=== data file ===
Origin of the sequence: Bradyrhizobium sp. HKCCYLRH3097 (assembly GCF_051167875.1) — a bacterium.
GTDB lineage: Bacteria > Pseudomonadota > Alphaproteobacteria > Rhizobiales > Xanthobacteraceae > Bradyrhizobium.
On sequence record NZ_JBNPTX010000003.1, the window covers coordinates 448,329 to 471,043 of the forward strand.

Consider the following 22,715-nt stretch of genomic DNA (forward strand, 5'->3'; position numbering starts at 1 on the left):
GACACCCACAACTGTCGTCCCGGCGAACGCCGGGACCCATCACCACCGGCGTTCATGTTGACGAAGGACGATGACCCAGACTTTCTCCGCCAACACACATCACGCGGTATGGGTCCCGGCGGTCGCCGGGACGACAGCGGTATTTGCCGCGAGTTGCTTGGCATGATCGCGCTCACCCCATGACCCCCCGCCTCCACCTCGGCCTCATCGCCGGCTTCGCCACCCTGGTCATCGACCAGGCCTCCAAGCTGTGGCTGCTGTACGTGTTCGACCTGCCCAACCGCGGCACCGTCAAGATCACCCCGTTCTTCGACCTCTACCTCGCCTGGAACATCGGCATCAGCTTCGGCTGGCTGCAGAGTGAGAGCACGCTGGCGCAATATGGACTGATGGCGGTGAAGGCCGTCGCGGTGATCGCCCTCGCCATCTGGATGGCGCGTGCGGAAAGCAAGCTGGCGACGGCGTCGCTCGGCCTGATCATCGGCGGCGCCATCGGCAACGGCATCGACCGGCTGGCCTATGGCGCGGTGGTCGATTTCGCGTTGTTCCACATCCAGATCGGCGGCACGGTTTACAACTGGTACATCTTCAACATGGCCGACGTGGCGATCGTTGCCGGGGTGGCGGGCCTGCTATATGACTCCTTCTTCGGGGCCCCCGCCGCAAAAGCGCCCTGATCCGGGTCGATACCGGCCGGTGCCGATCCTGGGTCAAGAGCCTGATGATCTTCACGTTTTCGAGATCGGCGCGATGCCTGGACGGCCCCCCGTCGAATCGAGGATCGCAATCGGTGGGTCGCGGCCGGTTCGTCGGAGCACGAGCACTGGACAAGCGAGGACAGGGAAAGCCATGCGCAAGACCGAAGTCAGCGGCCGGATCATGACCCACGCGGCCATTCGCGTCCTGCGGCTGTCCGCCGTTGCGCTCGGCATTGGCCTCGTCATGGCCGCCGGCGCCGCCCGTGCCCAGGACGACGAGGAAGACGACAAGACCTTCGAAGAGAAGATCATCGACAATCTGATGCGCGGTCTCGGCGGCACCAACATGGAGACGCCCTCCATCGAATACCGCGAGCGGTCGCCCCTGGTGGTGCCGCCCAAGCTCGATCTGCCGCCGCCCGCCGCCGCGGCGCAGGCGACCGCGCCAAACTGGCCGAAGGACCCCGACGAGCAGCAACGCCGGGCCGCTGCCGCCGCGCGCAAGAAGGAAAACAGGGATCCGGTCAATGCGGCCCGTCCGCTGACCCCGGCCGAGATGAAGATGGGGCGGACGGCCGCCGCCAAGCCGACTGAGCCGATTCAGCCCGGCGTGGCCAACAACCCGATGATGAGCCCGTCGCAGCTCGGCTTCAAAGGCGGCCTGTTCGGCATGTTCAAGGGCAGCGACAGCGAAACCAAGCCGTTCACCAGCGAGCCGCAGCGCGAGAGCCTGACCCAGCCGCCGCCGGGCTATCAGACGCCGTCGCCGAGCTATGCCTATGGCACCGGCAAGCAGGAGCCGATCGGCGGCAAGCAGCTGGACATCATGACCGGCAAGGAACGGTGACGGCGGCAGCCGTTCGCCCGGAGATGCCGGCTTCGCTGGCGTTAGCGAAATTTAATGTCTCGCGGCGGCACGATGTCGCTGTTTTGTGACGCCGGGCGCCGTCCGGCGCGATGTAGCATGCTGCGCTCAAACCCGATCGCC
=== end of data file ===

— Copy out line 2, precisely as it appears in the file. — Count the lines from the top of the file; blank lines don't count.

GTDB lineage: Bacteria > Pseudomonadota > Alphaproteobacteria > Rhizobiales > Xanthobacteraceae > Bradyrhizobium.